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PCORI February 2014

AAMC Patient Centered Research Newsletter

As I See It - Who says groundwork isn't glamorous?

The Patient Centered Outcomes Research Institute marked its third anniversary with a piece in last week's New England Journal, PCORI at 3 Years: Progress, Lessons and Plans. The publication coincides with major funding announcements representing a significant increase in funds for comparative effectiveness research (CER) through targeted mechanisms and large pragmatic studies. PCORI reports that nearly two-thirds of its roughly $500 million in funding commitments to date have supported CER.

In the Spring 2014 funding cycle, up to $122 million more will be used to support direct comparisons between two or more alternatives for the prevention, diagnosis, treatment or management of disease, and an additional $35 million is dedicated specifically to comparing obesity treatment options and transitional care services to reduce preventable hospital readmissions. These targeted mechanisms place an explicit focus on relevance of the findings to low-income, minority and rural underserved populations, a sign of PCORI's commitment to driving inclusive clinical research.

Ann Bonham., Ph.D.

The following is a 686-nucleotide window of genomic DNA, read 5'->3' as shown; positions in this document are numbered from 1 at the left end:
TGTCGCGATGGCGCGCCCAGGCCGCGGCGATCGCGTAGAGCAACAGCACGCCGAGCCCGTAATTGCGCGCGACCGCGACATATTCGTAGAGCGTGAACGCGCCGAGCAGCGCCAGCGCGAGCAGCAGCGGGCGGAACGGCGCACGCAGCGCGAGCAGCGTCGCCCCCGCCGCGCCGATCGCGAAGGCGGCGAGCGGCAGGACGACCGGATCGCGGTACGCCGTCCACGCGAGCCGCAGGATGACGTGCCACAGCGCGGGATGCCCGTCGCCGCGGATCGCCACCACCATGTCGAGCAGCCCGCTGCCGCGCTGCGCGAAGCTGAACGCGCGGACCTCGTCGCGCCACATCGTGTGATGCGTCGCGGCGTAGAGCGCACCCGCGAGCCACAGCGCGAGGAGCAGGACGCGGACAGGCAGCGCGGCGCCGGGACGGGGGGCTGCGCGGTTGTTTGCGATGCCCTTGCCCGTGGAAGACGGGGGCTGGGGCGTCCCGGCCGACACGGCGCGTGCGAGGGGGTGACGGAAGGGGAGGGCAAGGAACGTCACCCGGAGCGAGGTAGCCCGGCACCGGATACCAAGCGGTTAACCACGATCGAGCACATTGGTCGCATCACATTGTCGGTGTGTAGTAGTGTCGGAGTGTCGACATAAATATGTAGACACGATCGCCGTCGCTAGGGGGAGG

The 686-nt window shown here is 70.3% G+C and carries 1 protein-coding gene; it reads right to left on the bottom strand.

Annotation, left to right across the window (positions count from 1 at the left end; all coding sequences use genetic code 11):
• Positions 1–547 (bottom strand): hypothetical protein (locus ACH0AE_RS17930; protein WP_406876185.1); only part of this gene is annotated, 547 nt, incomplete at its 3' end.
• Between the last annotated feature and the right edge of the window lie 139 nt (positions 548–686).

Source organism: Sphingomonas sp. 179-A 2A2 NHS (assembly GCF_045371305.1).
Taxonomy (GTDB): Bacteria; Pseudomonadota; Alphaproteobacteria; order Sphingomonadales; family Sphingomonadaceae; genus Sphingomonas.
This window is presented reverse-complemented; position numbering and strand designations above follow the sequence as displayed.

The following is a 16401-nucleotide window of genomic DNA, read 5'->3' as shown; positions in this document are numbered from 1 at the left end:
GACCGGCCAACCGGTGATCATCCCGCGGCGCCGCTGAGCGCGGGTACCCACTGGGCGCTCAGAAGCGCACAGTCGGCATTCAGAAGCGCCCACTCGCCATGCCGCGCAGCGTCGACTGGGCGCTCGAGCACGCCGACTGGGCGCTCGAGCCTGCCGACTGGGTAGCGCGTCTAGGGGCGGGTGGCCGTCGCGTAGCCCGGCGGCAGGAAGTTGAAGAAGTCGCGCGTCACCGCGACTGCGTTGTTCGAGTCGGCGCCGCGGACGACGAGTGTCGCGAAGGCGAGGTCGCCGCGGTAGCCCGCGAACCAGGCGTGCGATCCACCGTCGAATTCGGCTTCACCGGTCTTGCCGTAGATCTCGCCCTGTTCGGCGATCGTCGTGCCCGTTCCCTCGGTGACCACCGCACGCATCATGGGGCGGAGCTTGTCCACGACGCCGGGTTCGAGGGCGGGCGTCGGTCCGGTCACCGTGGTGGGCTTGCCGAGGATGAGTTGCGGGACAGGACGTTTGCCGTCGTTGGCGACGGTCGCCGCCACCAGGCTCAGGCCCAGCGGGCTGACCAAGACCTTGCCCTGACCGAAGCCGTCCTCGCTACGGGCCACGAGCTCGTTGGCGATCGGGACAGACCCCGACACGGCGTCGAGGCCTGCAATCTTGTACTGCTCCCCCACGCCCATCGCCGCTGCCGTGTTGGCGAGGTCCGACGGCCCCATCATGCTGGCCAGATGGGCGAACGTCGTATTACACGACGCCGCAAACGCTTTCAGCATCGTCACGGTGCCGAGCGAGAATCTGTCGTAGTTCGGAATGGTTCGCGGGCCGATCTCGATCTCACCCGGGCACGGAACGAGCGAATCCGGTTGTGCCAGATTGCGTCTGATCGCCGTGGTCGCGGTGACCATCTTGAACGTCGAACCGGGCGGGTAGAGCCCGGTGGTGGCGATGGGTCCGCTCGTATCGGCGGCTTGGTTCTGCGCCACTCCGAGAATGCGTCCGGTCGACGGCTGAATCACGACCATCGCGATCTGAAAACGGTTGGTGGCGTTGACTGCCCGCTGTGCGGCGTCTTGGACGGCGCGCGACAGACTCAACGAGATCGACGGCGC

Chief Scientific Officer, AAMC

Who says groundwork isn't glamorous?

CER has come a long way in three short years, considering how politically charged it became prior to the passage of the Affordable Care Act. This is due in no small part to the investments PCORI has made in engaging a broad swath of stakeholders at every stage. Establishing a climate for research where the norm is the meaningful inclusion of patients, providers, payers and other end users in the creation, evaluation and implementation of research questions and results is a major feat.

Our history is replete with examples of important research results published in major journals sitting idle for too long before being embraced or disseminated. Including key stakeholders upfront will go a long way to alleviating this implementation gap.

To its credit, PCORI has introduced rigorous evidence-based methodologies for engaging these stakeholders, including standards for demonstrating inclusiveness. While perhaps not glamorous, these processes are as essential to realizing the promise of CER and implementation research as those technologies enabling the establishment of pluripotent stem cells, next generation genetic sequencing, and large scale data analysis are to fulfilling the promise of basic science.

PCORI has also invested in a new collaborative data-management infrastructure. The National Patient-Centered Clinical Research Network will enable researchers to access and combine large data sets across multiple networks to evaluate treatment strategies and care processes to improve health outcomes.

Infrastructure for big data compatibility and brokered agreements for data sharing may seem arcane, but these are precisely the building blocks necessary to maximize the utility of CER investments. Without this groundwork, PCORI's potential long term impact would be limited by the underlying issues which currently constrain the translation and implementation of research results.